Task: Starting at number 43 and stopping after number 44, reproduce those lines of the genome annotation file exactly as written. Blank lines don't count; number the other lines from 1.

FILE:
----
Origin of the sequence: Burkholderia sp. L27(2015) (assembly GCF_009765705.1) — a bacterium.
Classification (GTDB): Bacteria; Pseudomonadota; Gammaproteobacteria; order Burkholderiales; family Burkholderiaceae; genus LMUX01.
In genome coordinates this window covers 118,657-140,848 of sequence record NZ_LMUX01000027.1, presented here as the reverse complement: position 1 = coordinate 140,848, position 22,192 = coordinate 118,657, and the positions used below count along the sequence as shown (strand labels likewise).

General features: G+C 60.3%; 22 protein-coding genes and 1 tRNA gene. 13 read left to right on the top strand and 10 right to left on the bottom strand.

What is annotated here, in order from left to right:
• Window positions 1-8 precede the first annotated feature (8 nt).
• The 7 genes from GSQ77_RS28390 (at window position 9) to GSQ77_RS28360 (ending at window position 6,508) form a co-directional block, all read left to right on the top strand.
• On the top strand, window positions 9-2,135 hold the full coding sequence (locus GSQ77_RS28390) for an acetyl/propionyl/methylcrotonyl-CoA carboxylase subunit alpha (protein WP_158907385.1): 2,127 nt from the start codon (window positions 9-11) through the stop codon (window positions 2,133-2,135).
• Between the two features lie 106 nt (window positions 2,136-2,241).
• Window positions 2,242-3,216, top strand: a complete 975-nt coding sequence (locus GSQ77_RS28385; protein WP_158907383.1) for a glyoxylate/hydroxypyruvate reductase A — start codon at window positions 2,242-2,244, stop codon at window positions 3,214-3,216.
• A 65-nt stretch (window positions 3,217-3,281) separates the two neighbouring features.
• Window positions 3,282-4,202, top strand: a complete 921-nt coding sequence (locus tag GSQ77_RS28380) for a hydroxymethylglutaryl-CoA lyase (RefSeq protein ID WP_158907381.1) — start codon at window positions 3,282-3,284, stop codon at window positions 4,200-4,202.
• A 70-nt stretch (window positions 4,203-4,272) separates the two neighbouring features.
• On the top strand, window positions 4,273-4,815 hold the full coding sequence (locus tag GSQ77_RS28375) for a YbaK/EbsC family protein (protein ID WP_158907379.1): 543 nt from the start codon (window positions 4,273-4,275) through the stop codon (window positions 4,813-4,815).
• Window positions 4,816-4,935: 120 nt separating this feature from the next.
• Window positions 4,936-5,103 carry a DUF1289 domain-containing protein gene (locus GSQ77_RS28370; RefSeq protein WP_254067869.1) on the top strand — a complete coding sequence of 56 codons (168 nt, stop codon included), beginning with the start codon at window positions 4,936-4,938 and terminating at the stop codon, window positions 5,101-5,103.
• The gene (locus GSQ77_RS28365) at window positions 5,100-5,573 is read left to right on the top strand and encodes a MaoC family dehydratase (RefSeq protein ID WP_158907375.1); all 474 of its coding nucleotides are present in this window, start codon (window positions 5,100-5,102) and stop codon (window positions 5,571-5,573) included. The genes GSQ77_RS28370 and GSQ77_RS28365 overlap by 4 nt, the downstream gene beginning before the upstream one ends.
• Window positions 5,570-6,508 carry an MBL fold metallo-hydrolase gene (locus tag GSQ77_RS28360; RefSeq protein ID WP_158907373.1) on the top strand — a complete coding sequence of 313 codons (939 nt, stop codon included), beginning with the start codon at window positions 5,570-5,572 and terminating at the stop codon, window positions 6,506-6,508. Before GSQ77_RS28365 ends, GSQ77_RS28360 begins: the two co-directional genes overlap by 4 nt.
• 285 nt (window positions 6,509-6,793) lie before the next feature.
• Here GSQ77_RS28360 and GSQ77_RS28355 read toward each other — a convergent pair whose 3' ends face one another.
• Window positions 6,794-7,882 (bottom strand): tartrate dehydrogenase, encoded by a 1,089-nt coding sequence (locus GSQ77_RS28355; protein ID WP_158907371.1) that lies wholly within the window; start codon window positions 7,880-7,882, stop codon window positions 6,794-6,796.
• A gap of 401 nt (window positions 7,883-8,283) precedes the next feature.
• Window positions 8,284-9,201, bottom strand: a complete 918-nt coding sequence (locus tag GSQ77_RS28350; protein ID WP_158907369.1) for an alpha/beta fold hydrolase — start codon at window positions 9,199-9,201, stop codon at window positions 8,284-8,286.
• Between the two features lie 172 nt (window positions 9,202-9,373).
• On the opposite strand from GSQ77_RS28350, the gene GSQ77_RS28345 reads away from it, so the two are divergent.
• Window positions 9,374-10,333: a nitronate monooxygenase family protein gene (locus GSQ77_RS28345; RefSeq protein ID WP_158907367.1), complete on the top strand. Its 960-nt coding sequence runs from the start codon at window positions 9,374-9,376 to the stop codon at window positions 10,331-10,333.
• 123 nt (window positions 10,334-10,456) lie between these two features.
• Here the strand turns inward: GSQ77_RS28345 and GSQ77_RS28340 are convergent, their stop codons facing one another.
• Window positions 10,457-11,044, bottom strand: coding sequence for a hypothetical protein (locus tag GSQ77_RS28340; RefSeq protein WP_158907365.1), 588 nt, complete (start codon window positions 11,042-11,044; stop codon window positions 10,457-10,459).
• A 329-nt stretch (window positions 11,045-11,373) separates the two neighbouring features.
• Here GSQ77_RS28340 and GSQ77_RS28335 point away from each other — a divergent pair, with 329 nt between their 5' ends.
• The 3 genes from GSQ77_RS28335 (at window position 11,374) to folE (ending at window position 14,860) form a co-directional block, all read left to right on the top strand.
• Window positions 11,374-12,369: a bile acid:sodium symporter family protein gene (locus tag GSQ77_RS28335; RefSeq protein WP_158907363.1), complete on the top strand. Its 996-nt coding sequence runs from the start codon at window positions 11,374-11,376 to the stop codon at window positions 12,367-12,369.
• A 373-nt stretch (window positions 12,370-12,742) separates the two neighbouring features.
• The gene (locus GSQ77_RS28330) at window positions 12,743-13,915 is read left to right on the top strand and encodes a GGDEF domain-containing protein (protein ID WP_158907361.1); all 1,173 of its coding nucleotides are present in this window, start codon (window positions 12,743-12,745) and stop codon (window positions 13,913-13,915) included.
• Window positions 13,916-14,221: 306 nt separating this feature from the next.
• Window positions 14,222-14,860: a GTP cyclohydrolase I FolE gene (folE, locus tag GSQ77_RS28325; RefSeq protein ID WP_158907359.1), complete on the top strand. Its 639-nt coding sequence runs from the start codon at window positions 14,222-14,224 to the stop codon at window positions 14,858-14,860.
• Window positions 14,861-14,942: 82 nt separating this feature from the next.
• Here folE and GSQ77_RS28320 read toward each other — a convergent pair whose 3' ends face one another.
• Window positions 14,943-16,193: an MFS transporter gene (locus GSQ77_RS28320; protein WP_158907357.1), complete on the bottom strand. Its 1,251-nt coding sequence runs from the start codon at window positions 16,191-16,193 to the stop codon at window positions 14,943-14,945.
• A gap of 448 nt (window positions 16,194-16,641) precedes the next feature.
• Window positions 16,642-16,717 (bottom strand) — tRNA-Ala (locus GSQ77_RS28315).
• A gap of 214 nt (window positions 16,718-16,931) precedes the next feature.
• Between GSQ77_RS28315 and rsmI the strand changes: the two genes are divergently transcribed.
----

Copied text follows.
• A gap of 214 nt (window positions 16,718-16,931) precedes the next feature.
• Between GSQ77_RS28315 and rsmI the strand changes: the two genes are divergently transcribed.